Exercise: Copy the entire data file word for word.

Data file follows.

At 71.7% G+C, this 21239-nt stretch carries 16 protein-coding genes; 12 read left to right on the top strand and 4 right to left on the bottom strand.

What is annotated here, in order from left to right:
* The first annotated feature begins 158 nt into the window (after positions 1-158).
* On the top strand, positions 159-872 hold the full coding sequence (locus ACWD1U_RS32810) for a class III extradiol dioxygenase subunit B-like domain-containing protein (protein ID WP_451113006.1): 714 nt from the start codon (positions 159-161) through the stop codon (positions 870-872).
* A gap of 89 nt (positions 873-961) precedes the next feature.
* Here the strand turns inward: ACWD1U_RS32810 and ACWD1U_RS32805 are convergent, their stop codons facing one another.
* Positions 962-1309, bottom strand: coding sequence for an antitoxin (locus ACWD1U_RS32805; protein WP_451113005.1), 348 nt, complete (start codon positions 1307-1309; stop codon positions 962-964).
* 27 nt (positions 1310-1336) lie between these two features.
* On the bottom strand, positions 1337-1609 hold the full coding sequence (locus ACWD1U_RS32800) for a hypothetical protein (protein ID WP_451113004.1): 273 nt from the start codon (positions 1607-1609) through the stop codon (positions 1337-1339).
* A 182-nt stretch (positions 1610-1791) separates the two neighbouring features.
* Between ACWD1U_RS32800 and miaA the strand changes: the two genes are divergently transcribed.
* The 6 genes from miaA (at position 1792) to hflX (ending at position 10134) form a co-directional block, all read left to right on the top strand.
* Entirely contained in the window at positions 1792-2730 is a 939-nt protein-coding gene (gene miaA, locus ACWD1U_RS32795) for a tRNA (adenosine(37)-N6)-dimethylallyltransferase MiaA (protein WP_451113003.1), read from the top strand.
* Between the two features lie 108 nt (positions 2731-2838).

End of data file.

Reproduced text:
At 71.7% G+C, this 21239-nt stretch carries 16 protein-coding genes; 12 read left to right on the top strand and 4 right to left on the bottom strand.

What is annotated here, in order from left to right:
* The first annotated feature begins 158 nt into the window (after positions 1-158).
* On the top strand, positions 159-872 hold the full coding sequence (locus ACWD1U_RS32810) for a class III extradiol dioxygenase subunit B-like domain-containing protein (protein ID WP_451113006.1): 714 nt from the start codon (positions 159-161) through the stop codon (positions 870-872).
* A gap of 89 nt (positions 873-961) precedes the next feature.
* Here the strand turns inward: ACWD1U_RS32810 and ACWD1U_RS32805 are convergent, their stop codons facing one another.
* Positions 962-1309, bottom strand: coding sequence for an antitoxin (locus ACWD1U_RS32805; protein WP_451113005.1), 348 nt, complete (start codon positions 1307-1309; stop codon positions 962-964).
* 27 nt (positions 1310-1336) lie between these two features.
* On the bottom strand, positions 1337-1609 hold the full coding sequence (locus ACWD1U_RS32800) for a hypothetical protein (protein ID WP_451113004.1): 273 nt from the start codon (positions 1607-1609) through the stop codon (positions 1337-1339).
* A 182-nt stretch (positions 1610-1791) separates the two neighbouring features.
* Between ACWD1U_RS32800 and miaA the strand changes: the two genes are divergently transcribed.
* The 6 genes from miaA (at position 1792) to hflX (ending at position 10134) form a co-directional block, all read left to right on the top strand.
* Entirely contained in the window at positions 1792-2730 is a 939-nt protein-coding gene (gene miaA, locus ACWD1U_RS32795) for a tRNA (adenosine(37)-N6)-dimethylallyltransferase MiaA (protein WP_451113003.1), read from the top strand.
* Between the two features lie 108 nt (positions 2731-2838).